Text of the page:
The capital pressures squeezing utilities today need to be offset by stronger alignment among the four critical dimensions of capital planning: strategic, regulatory, financial, and managerial....
The Color of Money
Wall Street sees “green” in demand response, energy efficiency, and distributed generation. Will the industry step up?
mission and message because it focuses the sale on service not volume. There are a number of ways to achieve decoupling or fixed costs and revenue recovery, including bi-annual rate reviews, narrow scope rate cases, lost revenue adjustments, infrastructure recovery riders, and decoupling mechanisms based on specific cost and revenue performance metrics. It is important to remember that quick recovery of expenses will be necessary. DR, EE, and DG activities that are of a scale equal to the addition of a generation plant or transmission investment will have significant expenses. These expenses can have a drag on earnings unless recovered quickly. The use of cost- recovery riders along with pre-approved budgets reduces this drag on earnings. In fact, for Wall Street, as our analyst interviews confirmed, it is all about earnings. If there are two choices, a traditional generation solution that earns a rate of return, or an alternative solution where there is full cost recovery but no rate of return, efficient markets will direct capital to the solutions that will provide the higher rate of return. Creating a regulatory asset for the DR, EE and DG investments will align the investment decision with policy and provides shareholder value for investing in alternative solutions. It alleviates the anomaly between traditional and alternative resources. It also will send a signal to Wall Street that there will be increased earnings on DR, EE, and DG investments, which then attracts capital. Also, a Recovery of Allowance for Funds Used for Conserving Energy (AFUCE) should be established.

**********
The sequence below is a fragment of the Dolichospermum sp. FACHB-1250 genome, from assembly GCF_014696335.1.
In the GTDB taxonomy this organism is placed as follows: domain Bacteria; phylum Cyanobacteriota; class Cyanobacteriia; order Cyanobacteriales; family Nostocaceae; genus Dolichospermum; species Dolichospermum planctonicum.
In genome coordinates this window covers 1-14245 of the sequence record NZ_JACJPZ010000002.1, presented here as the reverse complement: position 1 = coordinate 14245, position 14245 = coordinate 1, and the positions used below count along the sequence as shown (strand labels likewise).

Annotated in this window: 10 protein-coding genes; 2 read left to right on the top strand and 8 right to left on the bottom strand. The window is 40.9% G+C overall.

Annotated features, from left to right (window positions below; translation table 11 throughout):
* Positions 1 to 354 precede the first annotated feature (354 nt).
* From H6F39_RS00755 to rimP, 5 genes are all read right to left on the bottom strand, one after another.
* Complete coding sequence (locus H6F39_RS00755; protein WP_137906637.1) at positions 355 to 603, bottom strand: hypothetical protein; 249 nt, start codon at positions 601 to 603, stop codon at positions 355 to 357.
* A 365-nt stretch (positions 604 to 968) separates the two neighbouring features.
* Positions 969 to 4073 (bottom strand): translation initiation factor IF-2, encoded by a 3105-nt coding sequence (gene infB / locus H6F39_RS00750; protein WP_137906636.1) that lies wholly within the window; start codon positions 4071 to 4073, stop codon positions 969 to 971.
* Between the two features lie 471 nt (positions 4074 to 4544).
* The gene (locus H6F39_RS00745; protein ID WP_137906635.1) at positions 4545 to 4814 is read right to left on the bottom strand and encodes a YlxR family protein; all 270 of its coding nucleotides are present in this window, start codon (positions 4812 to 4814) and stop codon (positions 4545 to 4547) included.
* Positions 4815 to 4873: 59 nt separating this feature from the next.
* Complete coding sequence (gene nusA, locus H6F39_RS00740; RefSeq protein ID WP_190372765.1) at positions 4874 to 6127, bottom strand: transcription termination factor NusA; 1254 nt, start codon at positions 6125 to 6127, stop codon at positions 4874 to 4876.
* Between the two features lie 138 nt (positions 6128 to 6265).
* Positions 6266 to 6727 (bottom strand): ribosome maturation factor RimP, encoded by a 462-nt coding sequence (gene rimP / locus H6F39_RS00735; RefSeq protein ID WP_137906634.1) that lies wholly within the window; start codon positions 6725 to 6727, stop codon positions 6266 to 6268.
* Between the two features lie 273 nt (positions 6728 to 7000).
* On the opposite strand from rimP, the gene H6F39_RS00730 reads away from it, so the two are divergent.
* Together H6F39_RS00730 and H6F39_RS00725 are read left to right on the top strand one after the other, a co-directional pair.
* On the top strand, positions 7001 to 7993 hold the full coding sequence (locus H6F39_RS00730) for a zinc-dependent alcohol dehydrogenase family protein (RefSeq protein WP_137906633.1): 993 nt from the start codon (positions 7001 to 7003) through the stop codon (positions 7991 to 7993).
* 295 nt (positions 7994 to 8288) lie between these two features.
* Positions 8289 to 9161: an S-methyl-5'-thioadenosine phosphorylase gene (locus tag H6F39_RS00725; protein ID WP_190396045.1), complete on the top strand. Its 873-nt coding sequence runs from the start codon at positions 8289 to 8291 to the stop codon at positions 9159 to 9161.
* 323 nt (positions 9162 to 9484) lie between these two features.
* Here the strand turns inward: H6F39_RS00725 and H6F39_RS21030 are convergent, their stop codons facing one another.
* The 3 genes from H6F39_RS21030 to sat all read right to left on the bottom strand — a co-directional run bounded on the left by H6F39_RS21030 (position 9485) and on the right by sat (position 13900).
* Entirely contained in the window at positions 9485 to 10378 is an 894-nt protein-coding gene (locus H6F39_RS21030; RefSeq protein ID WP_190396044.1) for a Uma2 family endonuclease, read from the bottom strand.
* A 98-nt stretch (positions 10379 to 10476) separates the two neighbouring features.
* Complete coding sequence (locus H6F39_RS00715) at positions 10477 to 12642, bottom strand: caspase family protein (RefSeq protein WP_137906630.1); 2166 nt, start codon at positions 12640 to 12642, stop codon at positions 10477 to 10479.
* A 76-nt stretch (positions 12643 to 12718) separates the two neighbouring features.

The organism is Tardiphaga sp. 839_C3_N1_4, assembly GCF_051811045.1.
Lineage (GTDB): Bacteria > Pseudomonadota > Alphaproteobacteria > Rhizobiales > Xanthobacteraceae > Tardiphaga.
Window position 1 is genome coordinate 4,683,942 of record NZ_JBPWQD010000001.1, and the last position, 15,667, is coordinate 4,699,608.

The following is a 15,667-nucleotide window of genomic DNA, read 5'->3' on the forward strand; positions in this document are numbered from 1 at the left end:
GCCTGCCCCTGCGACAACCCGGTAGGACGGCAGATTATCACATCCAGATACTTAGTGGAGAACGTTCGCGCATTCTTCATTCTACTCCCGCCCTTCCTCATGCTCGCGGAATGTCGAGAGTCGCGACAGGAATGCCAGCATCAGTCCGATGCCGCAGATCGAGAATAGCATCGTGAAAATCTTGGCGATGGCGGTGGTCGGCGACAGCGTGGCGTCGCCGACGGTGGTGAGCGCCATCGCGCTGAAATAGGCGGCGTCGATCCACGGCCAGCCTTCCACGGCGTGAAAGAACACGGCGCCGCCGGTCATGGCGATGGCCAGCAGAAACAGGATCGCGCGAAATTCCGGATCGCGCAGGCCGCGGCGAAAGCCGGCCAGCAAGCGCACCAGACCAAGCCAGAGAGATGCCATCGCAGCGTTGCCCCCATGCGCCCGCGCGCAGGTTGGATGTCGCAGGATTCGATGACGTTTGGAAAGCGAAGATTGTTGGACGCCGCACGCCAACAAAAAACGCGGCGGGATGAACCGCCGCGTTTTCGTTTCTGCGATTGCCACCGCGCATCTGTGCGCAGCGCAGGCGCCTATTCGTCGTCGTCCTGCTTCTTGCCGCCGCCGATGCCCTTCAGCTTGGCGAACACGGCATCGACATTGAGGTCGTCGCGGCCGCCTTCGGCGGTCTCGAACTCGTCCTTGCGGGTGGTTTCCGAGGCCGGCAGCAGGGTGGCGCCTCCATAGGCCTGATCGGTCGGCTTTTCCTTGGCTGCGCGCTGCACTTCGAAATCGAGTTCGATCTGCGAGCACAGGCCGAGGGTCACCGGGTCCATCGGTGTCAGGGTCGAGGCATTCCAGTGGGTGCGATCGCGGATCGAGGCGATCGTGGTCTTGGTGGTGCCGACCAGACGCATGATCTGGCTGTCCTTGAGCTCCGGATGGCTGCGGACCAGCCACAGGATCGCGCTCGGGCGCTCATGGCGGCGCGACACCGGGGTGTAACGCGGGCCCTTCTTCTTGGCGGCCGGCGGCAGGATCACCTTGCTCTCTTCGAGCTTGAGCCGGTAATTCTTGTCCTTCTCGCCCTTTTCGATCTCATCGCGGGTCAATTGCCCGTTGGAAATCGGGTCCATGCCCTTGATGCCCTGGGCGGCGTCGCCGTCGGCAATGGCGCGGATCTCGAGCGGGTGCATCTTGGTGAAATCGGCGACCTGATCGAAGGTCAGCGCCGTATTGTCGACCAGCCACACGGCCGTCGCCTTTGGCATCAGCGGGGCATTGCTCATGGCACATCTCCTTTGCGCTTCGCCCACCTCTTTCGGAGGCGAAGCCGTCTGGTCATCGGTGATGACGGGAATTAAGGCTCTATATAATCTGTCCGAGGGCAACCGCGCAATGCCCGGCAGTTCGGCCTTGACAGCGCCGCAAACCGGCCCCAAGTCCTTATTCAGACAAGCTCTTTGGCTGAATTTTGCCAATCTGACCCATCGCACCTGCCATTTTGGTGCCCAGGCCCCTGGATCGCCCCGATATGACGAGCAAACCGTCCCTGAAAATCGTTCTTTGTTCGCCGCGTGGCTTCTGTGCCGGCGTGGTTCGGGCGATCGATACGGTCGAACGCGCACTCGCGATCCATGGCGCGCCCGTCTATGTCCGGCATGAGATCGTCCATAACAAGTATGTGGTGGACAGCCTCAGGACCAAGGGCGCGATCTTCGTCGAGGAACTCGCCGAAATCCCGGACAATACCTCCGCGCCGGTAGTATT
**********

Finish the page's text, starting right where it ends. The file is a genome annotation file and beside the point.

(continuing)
As DR, EE, and DG solutions grow, the level of funds required to develop and support these programs will become significant. Similar to constructing a large generation unit, there will be costs associated with obtaining these funds that may not be recovered until a future rate case. These costs could be a drag on earnings. For traditional resources, regulators have provided a mechanism called Allowance for Funds Used During Construction to recover these costs. AFUCE would operate as a similar mechanism for those companies that did not have a tariff rider to recover these expenses. AFUCE would provide a mechanism to recover interest charges on funds for DR, EE, and alternative DG solutions among rate cases that would reduce the drag on corporate earnings. Further, alignment of depreciation rates with the life expectancy of the newer technology investments would be a significant advancement.
Most of the newer devices that will be used with DR, EE, and DG solutions include significant electronic and computer technology. As a result, these devices will have shorter life expectancies than traditional investments. In addition, technology will continue to advance, reducing the useful life of these solutions and increasing the depreciation rate. As DR, EE, and DG solutions become a larger part of the energy infrastructure, depreciation rates need to remain aligned with the advancement in technology to appropriately reflect the value of these investments over time and prevent barriers to future innovation. It also follows that accelerated depreciation and recovery for assets that are being replaced also should be made available to renewable and